FAIRNESS IN THE USE OF THE MEDIA IN VENEZUELA
Wednesday 7, July 2004 - Is the world watching? There is a certain group of people outside of Venezuela that have made a career in criticizing the role of the private media (1). I wonder what they will think after Monday's events. That night I wrote about the rather scandalous use of politics in the military parade for the Independence Day of Venezuela, that is, the independence days of ALL Venezuelans. But it seems that we are reaching fast a situation where some Venezuelans are more Venezuelan than others.
The reactions have not been long in coming. From Zamora, one of the directors of the Electoral Board CNE (2) to the searing editorial of Tal Cual. This editorial has been already partially translated by Miguel.
Another searing editorial can be found in EL Universal from the pen of Roberto Giusti who I have translated in the past. Time does not allow me but this snippet:
Anyway, nothing new but with all the old one notch higher in tone, on a national day used for electoral demagoguery and to feed the insatiable vanity of the boss. A National Assembly and State Institutions transformed in adulatory sheep together with the tamed Armed Forces offered a pathetic note in the memorable epic to celebrate I do not know which independence.
But an undaunted Chavez had no qualms in calling for yet two more "cadenas" on Tuesday, one to let the people know that thousands of people sworn in as new Venezuelan citizens were with the revolution, and the other, a long one at lunch time, to graduate a new crop of officers from the diverse military institutions and of course implying to them that they were there to serve the revolution. How? By reminding them that they started school in August 1999 as the New constitutional debate took place and thus they were the first real Bolivarian promotion.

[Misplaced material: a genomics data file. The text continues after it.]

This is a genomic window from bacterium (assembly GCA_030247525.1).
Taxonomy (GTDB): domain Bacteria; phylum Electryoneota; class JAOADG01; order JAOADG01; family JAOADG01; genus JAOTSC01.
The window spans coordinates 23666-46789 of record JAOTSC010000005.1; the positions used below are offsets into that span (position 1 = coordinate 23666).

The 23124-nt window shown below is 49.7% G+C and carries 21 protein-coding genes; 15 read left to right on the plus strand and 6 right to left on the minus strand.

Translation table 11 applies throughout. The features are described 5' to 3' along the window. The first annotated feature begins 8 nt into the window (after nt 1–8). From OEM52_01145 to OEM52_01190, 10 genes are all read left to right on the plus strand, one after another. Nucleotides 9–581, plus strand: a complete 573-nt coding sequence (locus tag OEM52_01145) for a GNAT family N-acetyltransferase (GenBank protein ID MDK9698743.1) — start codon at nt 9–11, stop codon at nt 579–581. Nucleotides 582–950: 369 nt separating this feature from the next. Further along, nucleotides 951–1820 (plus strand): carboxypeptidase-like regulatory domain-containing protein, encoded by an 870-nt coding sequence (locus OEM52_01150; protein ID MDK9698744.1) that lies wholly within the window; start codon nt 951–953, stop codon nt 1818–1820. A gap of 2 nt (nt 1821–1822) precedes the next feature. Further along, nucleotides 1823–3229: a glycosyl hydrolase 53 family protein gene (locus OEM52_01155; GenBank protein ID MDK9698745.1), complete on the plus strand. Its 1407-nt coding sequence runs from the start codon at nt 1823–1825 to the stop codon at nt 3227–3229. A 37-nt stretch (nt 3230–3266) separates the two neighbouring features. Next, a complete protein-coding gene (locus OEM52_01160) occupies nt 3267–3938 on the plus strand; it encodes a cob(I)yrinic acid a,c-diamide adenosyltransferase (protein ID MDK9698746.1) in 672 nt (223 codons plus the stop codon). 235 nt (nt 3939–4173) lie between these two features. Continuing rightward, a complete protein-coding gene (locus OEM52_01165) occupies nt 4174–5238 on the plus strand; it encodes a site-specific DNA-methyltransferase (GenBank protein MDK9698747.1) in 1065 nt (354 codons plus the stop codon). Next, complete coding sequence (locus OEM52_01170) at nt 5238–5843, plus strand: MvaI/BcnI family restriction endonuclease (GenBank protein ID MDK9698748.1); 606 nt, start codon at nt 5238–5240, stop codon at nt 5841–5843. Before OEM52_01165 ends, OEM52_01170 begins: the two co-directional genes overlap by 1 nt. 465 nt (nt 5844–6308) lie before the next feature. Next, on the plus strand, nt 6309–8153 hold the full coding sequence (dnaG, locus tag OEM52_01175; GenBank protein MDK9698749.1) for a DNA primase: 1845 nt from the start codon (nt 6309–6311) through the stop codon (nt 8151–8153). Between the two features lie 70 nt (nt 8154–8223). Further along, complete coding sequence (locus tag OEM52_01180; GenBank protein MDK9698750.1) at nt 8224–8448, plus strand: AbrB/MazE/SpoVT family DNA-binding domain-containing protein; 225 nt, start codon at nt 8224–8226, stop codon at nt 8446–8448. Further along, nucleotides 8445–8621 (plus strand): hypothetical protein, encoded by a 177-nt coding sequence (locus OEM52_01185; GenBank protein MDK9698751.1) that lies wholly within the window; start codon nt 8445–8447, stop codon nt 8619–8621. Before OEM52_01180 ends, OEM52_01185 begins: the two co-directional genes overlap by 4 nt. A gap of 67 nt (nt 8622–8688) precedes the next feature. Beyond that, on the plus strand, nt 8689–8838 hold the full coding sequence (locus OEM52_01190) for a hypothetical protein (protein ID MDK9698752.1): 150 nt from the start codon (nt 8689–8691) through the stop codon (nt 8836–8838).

To complete the picture there is a festival of sorts that is held at our opera house, the Teresa Carreno theatre (3). The name of the Festival is "Venezuela no está sola: Florentino sin fronteras" (Venezuela is not alone: Florentino without borders). That would not be so bad after all, except that this is the title of the campaign commando of Chavez. But it gets better, passing this for news, the state TV has been passing live the sessions where speaker after speaker launches into tirades after tirades of lauds to the Bolivarian revolution, also known as Chavez, El Supremo.
But the world is listening indeed, not the way Chavez would like to. In spite of all the incessantly heard complaints that the private media in Venezuela are unfairly criticizing him, in spite of all the cadenas he subjects us to, in spite of the non stop propaganda channel that the state TV, VTV, has become in violation of the electoral codes published a few days ago, it seems that Chavez message is not crossing well overseas.
In an unambiguous interview with Andres Oppenheimer, Kerry was quite clear on what Chavez represents. If Kerry is elected, Washington might become even of a worse nightmare for Chavez. The Miami Herald reports also on this Kerry stance.
In a televised interview that will air Wednesday in 19 Latin America countries, Kerry called the upcoming referendum in Venezuela ''a real challenge to the entire hemisphere'' and said that ''as president,'' he would ``work with the international community to bring pressure in the interest of democracy.